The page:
]]>The hard part in any of the annoyingly pedantic ways that logicians keep track of variables is how to manage bound variables. I think that these are also the hard part in any attempt to algebraise logic. In other words, propositional calculus is much easier than predicate calculus.

]]>Mike, I had in mind something simpler or more expositional than that, and it was channeling something I once read in Halmos’s autobiography. He was complaining about the fussiness and obfuscation he saw in the way logicians talked about logical syntax. When he learned that the “propositional calculus” was really all about free Boolean algebras, then he at last understood the point of it all, and what was really the idea behind variables and equivalence of term-expressions and all that (this was back in the 50’s I guess). He then wanted to go on and “algebraize” all of first-order logic, and so he began a phase of his research career which was all about algebraic logic (cylindric algebras and so on).

I see the idea of hyperdoctrine as a very nice way of algebraizing logic, better or more refined than the tools he was using (not that I am intimately familiar with them).

So my idea was simply to take a situation where the reader is likely to understand the actual point of a variable in a very simple situation (polynomials, where a variable $x$ is thought of just as an indeterminate), link up that point to free algebras (this is like Halmos’s move to free Boolean algebras), and then move to the more sophisticated scenario where we deal with full-fledged first-order logic of some sort, but still emphasize the point that it’s still all about free structures, in this case perhaps free hyperdoctrines, or something similar. I admit that I still haven’t thought it through to the end.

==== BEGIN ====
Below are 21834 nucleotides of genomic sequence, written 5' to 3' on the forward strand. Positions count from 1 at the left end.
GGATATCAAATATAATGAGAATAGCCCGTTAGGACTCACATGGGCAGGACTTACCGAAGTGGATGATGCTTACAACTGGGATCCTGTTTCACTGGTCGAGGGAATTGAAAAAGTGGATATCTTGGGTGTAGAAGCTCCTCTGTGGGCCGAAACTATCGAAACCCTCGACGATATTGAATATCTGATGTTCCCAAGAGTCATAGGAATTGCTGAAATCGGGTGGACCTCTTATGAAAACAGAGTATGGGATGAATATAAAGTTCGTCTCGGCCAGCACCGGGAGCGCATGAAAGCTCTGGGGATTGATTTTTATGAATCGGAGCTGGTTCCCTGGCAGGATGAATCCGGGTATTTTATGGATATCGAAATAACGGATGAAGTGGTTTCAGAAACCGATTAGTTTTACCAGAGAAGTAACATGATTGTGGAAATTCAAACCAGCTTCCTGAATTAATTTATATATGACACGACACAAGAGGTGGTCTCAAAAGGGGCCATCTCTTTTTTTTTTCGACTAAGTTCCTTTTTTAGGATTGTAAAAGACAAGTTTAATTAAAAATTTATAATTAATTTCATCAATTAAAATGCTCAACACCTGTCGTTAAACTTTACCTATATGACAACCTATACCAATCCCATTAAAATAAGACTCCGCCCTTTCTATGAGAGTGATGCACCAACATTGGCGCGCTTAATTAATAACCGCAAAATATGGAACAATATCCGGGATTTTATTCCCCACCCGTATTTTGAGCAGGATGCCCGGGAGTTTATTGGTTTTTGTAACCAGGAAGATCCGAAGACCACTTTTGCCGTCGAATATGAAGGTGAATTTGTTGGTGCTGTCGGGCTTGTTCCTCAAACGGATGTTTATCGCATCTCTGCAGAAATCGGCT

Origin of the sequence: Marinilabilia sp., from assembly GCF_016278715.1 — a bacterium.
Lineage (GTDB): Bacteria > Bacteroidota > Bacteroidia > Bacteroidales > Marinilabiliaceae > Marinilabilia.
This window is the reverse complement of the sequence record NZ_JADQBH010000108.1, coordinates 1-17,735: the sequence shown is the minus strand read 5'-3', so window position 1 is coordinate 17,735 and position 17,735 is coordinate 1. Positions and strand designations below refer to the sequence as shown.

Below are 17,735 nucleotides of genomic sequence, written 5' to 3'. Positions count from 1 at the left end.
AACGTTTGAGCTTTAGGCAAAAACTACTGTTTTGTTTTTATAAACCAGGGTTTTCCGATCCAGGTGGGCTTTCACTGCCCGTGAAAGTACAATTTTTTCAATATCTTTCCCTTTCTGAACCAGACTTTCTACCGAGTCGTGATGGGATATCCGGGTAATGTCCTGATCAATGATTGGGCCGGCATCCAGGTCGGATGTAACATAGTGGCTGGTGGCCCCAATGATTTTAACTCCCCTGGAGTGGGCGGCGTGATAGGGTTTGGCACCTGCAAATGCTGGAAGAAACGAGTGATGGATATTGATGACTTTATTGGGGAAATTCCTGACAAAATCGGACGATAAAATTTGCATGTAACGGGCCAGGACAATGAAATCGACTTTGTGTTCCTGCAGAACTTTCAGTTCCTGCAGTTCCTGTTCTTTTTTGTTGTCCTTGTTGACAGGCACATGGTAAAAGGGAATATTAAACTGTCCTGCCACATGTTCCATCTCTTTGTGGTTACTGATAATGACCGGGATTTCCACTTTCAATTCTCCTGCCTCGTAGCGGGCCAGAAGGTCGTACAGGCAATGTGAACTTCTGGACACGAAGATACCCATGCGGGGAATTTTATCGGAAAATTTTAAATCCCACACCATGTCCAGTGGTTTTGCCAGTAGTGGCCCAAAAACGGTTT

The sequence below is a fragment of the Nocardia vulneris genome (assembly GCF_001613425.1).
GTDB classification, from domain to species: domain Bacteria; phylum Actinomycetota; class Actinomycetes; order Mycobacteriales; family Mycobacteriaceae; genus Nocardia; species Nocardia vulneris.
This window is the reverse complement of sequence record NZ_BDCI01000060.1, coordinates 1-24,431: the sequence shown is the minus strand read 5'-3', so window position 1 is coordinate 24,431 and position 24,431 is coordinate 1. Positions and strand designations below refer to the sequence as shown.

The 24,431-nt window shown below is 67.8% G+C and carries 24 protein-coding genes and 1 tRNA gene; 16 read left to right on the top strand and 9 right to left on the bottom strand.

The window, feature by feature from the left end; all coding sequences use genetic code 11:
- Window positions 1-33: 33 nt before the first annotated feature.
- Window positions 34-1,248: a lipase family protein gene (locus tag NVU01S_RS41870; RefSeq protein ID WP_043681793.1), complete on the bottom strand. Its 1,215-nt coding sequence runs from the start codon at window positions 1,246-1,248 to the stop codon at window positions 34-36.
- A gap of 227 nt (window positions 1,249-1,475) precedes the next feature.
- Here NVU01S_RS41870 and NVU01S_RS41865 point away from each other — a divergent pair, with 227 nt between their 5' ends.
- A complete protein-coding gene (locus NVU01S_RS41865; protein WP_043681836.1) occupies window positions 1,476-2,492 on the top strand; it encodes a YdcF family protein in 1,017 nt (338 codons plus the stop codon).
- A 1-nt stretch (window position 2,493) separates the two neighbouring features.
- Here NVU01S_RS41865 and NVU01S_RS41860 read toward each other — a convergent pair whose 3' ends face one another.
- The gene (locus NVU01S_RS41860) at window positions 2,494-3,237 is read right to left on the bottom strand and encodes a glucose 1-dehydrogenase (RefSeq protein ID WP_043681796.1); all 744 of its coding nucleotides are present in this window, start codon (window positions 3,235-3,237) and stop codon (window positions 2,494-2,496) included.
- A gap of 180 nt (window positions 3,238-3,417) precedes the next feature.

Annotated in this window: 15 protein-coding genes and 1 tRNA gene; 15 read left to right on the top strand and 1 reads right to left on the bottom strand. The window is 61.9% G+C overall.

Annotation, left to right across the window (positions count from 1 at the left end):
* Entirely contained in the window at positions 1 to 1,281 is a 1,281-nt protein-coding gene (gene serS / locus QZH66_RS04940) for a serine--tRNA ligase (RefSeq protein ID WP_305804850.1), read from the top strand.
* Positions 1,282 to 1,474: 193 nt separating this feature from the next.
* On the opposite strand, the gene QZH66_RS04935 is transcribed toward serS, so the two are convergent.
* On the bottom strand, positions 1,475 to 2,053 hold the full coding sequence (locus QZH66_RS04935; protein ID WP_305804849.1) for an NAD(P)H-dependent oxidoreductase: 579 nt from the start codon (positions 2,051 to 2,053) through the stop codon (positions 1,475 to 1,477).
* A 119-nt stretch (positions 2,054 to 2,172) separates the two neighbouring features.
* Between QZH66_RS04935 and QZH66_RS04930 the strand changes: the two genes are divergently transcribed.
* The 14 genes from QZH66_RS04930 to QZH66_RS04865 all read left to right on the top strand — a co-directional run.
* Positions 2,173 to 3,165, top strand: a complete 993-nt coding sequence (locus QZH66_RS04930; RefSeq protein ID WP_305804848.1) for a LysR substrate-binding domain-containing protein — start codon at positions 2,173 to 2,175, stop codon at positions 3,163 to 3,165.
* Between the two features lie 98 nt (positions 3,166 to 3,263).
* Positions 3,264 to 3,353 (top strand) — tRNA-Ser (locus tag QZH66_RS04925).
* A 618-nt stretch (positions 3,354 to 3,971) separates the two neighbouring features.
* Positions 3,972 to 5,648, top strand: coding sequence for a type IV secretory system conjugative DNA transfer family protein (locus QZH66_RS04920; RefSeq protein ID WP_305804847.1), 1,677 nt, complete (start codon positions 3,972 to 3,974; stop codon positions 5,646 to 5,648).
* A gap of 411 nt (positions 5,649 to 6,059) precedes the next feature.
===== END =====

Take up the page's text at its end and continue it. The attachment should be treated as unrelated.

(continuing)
Does that make sense? :-)

]]>Thanks, Toby!

Todd, those are interesting thoughts. In the direction of connecting the polynomial-ring of variables with the logical one, one could say I guess that the elements of $R[x]$ can be identified with the terms in context $x\colon R$ in the complete type theory of the ring $R$. Is that the sort of thing you had in mind?

]]>Thanks, Toby!

I have a feeling we could be saying more from an nPOV which involves discussion of free structures. For example, we use a variable $x$ when we discuss polynomials, where $x: 1 \to R[x]$ is universal among morphisms $1 \to U S$, where $U: Alg_R \to Set$ is the underlying set functor. This would be an nPOV way of demystifying variables.

Similarly, in classical first-order logic, variables are pedantic devices we use in typical syntactic descriptions of the free (say Boolean) hyperdoctrine generated by a signature. One could tie this in with the categorical semantics section, by considering possible hyperdoctrine maps to the hyperdoctrine associated with the codomain fibration of a topos (thinking of this target as playing a role analogous to $S$ in the paragraph above).

(I’m slightly shooting from the hip – it’s late here and I’m too tired/lazy to think about this very carefully at the moment. But maybe soon.)

]]>I wrote a bit about free and bound variables from an elementary perspective. So that people know what they’re supposed to be before they read about them in categorial semantics.

]]>I made a more general Idea section and promoted the section In categorical semantics to top level.

]]>Okay, thanks for looking at it.

]]>I think this is okay as far as it goes. Eventually the page ought to have some discussion of the actual syntactic meaning/usage of “variable” (prior to its interpretation in categorical semantics).

]]>I have added some discussion to *variable*.

Not sure if I ever announced this here, the original version is a few months old already. But right now I have added also some sentences on bound variables.

Some more professional logician might please look over this. There will be lots of room to improve on those few sentences that I jotted down, mainly such as to have something there at all.